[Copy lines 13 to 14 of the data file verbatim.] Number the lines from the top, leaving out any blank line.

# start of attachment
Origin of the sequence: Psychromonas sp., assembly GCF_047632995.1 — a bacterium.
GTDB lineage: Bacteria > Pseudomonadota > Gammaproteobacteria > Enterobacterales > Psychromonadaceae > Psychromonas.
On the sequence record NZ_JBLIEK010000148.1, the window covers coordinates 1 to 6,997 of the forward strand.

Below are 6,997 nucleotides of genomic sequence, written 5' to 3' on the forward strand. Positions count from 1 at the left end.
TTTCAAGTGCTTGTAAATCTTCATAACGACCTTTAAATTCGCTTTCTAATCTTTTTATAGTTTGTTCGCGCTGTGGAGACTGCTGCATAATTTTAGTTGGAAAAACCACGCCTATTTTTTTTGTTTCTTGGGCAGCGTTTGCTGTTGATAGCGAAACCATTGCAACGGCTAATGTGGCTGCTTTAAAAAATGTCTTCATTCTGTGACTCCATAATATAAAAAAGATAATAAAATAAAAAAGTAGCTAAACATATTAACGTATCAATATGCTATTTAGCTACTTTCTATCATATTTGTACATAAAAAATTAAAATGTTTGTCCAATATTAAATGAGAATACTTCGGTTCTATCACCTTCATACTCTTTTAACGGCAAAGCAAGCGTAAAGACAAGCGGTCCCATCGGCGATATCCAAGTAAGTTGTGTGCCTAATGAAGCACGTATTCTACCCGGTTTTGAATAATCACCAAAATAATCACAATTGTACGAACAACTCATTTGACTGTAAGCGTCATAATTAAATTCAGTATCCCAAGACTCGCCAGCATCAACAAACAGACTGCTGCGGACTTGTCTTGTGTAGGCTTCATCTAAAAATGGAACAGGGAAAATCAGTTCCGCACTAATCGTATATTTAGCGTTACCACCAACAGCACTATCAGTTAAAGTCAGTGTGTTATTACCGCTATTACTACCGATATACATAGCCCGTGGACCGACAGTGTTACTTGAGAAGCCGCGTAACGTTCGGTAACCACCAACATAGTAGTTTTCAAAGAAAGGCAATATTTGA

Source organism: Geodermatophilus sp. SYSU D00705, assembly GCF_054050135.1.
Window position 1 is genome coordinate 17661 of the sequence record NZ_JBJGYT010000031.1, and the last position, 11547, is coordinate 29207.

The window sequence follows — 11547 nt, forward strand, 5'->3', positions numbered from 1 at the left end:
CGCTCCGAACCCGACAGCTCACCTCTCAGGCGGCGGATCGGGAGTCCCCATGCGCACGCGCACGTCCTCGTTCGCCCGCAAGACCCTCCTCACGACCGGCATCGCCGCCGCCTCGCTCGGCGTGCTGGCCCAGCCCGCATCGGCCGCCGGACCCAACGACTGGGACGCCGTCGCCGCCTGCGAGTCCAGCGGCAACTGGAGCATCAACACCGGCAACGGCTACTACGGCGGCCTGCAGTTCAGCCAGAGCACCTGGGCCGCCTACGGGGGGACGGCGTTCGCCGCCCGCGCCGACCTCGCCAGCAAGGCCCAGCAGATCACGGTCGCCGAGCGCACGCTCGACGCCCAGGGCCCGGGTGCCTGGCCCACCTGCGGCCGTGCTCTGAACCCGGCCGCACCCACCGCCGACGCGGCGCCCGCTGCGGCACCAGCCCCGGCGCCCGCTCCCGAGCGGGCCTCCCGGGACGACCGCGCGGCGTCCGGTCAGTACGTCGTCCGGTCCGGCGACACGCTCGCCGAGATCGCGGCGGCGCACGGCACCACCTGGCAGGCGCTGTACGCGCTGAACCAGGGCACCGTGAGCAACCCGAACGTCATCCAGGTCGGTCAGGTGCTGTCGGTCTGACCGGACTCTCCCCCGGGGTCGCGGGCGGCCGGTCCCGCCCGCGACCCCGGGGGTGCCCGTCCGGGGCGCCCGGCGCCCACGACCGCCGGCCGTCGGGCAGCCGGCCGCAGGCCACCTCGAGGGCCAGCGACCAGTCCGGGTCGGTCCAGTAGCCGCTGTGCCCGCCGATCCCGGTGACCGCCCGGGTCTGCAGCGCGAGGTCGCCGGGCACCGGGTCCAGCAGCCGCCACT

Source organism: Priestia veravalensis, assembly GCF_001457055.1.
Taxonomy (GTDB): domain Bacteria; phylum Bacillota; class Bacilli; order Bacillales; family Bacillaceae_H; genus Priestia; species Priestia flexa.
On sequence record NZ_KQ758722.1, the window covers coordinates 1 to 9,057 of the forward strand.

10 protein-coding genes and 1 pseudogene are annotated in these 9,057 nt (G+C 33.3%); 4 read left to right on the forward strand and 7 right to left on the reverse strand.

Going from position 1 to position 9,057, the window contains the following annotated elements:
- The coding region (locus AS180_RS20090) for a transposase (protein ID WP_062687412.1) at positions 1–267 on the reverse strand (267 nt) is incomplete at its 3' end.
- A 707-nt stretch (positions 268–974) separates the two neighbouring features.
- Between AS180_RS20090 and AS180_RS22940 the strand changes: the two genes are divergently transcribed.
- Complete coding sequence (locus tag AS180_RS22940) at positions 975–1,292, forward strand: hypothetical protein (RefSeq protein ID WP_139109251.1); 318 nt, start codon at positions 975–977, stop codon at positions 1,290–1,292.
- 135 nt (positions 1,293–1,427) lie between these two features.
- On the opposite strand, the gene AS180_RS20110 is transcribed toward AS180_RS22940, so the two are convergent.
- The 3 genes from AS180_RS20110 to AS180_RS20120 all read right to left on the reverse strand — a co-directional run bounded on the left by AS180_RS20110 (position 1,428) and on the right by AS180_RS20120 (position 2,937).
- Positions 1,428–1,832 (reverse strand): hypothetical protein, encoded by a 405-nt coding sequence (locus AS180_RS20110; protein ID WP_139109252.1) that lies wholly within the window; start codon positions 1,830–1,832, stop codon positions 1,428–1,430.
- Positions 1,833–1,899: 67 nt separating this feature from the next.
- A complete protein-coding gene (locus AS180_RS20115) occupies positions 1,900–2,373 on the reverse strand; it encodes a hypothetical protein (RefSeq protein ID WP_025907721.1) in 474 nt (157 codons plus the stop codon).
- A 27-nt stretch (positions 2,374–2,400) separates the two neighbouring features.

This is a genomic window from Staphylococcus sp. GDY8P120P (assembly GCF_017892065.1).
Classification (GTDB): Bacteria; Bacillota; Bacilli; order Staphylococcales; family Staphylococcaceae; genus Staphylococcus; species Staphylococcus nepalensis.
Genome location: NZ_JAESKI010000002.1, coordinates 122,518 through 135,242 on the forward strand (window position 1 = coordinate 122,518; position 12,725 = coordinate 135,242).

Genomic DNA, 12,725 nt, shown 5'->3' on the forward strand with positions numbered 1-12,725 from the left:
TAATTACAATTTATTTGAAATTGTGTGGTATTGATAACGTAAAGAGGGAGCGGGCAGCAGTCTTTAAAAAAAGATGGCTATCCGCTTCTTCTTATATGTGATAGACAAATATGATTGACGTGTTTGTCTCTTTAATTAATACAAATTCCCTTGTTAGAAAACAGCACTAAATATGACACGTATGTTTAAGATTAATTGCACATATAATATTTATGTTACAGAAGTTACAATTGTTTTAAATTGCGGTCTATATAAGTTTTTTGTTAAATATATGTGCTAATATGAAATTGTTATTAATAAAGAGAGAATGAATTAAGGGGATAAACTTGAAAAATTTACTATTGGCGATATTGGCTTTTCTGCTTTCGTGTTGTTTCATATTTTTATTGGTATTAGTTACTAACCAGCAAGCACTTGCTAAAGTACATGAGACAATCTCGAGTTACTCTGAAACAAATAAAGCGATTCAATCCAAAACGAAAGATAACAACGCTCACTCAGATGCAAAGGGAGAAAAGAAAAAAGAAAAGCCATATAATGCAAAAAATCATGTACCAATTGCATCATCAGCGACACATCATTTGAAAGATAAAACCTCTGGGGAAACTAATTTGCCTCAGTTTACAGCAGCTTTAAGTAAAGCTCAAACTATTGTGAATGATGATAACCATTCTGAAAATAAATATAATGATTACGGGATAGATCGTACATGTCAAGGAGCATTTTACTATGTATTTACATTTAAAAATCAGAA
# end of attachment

10 protein-coding genes and 1 pseudogene are annotated in these 9,057 nt (G+C 33.3%); 4 read left to right on the forward strand and 7 right to left on the reverse strand.

Going from position 1 to position 9,057, the window contains the following annotated elements: